The second strategy in the alternative levels of intervention hierarchy is training in communication. This too is part of the behavioural marital therapy spectrum, but not so exclusively, because work on communication is part of most types of couple therapy. The characteristic feature of the form of communication training used in our setting, however, is that it aims for efficient and clear communication, with positive and constructive requests rather than complaints. Other forms of communication training(21) emphasize other skills such as empathy, reflective listening, and supportive comments. In the present form of communication training these are also issues to be considered, but the main emphasis is on issues such as reducing misunderstandings, ensuring that both partners have an equal say, and helping them both to speak from the 'I' position.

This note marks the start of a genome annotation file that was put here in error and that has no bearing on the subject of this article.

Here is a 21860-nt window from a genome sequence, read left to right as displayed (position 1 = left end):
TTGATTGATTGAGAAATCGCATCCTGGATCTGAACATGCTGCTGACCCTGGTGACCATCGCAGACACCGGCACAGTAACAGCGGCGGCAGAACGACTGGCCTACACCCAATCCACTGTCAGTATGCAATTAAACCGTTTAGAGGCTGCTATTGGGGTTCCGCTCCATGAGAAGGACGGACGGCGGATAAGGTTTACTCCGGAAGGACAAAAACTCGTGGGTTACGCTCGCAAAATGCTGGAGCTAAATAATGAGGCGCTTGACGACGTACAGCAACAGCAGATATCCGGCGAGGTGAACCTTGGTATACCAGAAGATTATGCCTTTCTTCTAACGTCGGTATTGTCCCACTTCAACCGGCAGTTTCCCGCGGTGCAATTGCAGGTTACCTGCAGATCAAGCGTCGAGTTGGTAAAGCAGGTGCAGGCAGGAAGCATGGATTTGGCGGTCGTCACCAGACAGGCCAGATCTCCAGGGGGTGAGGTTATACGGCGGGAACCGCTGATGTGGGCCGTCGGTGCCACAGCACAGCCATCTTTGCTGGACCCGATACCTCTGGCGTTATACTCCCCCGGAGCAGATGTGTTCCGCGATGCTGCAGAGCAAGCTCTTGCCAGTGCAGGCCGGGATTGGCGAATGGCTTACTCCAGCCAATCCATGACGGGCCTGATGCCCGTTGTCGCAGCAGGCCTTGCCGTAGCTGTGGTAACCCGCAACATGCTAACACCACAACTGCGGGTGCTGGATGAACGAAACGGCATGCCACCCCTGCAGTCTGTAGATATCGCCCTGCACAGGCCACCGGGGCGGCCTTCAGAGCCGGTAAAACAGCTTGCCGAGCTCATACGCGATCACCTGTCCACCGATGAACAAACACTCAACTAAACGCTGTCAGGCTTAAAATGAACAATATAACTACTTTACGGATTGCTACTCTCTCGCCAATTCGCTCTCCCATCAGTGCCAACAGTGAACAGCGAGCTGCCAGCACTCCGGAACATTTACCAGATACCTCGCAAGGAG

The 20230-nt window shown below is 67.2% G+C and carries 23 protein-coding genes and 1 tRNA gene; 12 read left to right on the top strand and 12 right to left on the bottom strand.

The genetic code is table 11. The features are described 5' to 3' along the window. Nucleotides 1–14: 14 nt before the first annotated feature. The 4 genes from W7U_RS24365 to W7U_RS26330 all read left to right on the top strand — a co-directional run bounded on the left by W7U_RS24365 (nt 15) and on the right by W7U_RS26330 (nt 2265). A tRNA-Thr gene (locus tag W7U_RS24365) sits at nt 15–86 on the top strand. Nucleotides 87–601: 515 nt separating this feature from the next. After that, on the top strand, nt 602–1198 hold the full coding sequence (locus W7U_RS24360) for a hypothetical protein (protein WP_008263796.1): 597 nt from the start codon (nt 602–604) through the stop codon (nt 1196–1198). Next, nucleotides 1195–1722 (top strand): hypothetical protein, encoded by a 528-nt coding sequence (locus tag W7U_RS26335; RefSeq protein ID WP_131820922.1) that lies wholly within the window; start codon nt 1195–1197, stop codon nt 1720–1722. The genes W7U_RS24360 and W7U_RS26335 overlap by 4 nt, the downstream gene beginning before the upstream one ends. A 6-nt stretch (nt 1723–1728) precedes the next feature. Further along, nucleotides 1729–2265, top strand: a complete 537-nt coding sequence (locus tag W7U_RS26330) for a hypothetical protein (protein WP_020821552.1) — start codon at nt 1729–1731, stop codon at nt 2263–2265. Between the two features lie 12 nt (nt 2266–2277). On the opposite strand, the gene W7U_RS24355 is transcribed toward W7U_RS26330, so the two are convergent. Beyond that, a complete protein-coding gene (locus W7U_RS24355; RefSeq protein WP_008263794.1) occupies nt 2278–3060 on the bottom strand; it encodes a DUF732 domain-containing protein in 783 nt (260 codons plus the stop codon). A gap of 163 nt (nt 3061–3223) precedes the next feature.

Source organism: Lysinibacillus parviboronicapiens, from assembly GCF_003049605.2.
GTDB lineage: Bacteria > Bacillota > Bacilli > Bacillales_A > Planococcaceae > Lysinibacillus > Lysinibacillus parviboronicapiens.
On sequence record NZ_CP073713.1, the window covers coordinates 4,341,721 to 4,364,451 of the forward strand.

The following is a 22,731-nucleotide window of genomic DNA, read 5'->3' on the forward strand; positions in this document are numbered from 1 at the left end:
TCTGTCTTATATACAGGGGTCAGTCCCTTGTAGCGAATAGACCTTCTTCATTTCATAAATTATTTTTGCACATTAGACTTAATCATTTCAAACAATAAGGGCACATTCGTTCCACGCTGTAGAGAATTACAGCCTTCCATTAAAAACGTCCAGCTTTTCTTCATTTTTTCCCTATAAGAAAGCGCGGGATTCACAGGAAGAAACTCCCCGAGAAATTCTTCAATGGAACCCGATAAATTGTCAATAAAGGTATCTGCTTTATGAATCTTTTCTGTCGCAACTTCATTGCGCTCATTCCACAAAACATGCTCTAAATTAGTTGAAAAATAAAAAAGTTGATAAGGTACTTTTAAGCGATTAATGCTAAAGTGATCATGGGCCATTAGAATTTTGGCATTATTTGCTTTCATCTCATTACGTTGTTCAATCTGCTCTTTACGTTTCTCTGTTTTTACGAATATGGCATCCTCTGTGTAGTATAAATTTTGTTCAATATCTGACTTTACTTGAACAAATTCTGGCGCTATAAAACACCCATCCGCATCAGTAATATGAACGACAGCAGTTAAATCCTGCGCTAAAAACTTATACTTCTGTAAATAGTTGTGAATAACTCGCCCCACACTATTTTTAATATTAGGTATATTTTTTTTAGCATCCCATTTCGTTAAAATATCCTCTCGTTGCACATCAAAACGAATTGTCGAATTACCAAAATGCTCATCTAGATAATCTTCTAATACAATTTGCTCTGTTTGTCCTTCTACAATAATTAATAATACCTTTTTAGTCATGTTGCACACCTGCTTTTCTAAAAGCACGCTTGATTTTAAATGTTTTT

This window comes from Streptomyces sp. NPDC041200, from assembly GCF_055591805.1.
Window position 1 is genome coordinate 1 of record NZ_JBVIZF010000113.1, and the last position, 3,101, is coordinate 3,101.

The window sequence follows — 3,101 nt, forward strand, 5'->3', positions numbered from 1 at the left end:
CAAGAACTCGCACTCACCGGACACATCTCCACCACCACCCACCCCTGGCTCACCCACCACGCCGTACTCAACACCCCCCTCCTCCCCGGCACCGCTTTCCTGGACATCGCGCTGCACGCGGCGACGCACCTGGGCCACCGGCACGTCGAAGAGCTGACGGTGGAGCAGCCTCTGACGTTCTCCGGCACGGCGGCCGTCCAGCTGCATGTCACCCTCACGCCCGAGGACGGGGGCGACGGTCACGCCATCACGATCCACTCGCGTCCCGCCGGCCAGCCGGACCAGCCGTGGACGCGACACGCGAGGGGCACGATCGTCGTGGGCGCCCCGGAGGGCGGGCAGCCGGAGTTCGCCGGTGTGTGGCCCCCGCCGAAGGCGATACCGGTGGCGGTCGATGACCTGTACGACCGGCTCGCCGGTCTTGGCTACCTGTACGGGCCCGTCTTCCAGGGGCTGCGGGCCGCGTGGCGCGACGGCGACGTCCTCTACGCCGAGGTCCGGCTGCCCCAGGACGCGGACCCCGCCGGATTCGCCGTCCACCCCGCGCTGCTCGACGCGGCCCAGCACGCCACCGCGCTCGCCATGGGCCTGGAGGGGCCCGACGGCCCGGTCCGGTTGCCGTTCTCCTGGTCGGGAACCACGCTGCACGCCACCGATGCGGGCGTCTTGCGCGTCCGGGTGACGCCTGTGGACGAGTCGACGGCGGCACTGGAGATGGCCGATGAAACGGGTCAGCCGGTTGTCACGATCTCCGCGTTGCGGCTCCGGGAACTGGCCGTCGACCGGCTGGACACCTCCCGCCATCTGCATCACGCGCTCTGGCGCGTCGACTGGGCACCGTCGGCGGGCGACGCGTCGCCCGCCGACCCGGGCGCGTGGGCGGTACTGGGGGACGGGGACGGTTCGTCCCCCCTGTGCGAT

Problems encountered in couple therapy amenable to communication training include:
• inability to express emotion
• failing to listen
• monologues with no break for feedback
• one partner the spokesperson and the other silent
• mind-reading (i.e. A knowing better than B what is in B's mind)
• sting in the tail (a positive comment followed by a criticism)
• wandering off the topic
• continual criticism.